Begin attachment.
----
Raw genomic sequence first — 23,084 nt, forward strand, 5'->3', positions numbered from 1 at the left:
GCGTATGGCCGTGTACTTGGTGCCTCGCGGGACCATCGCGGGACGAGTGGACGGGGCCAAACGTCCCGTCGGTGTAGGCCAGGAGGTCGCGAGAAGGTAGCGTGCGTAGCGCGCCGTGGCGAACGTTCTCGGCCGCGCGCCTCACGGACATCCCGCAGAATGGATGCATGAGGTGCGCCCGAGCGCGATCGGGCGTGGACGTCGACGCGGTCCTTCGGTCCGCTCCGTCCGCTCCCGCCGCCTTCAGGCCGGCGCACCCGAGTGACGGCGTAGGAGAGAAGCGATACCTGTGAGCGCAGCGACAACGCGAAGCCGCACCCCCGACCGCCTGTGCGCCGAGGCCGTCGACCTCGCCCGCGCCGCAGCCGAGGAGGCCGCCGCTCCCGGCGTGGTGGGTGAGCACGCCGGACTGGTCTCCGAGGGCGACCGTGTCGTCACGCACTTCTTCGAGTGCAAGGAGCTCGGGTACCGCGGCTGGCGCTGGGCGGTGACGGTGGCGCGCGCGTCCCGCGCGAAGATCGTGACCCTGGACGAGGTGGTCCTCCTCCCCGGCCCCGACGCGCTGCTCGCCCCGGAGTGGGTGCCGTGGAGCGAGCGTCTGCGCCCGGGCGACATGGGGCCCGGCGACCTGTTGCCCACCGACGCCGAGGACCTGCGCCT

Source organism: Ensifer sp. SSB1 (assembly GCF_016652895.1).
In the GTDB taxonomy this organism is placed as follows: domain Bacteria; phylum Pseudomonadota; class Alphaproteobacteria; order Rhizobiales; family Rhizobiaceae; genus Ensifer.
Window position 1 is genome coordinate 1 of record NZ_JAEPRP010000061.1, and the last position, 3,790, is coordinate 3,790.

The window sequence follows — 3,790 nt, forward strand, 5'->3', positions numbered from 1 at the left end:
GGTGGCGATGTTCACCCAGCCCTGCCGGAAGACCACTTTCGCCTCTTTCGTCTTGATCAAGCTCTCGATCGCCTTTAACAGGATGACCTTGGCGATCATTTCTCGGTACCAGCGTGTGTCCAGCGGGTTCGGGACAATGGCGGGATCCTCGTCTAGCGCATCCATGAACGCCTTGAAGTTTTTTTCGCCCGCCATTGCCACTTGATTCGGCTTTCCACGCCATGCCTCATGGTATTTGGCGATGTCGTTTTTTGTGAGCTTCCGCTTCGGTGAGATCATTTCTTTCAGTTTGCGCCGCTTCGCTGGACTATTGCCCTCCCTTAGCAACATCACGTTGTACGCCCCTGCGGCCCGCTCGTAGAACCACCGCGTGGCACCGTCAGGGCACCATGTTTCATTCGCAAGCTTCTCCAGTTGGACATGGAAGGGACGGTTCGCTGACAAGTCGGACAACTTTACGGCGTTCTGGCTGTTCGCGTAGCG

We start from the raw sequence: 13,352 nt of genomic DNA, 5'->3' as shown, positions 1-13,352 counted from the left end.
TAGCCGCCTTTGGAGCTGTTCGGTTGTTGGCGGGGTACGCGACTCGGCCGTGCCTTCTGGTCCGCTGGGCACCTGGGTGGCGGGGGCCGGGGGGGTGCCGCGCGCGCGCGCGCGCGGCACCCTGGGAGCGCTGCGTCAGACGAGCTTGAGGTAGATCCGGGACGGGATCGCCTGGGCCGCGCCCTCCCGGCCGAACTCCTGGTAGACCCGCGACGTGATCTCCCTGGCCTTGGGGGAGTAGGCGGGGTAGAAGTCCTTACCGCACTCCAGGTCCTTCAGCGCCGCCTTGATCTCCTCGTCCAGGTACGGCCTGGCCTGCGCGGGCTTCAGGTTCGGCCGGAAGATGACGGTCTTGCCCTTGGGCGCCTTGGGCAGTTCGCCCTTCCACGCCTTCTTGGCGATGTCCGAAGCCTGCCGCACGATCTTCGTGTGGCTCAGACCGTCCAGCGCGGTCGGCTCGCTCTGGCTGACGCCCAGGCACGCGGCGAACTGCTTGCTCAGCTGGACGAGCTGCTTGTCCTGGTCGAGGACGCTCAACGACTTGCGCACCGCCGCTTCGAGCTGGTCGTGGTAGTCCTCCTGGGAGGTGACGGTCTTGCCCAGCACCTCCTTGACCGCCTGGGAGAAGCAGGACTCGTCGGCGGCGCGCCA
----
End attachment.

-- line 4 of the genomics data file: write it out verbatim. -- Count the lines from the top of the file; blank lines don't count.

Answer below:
In the GTDB taxonomy this organism is placed as follows: domain Bacteria; phylum Pseudomonadota; class Alphaproteobacteria; order Rhizobiales; family Rhizobiaceae; genus Ensifer.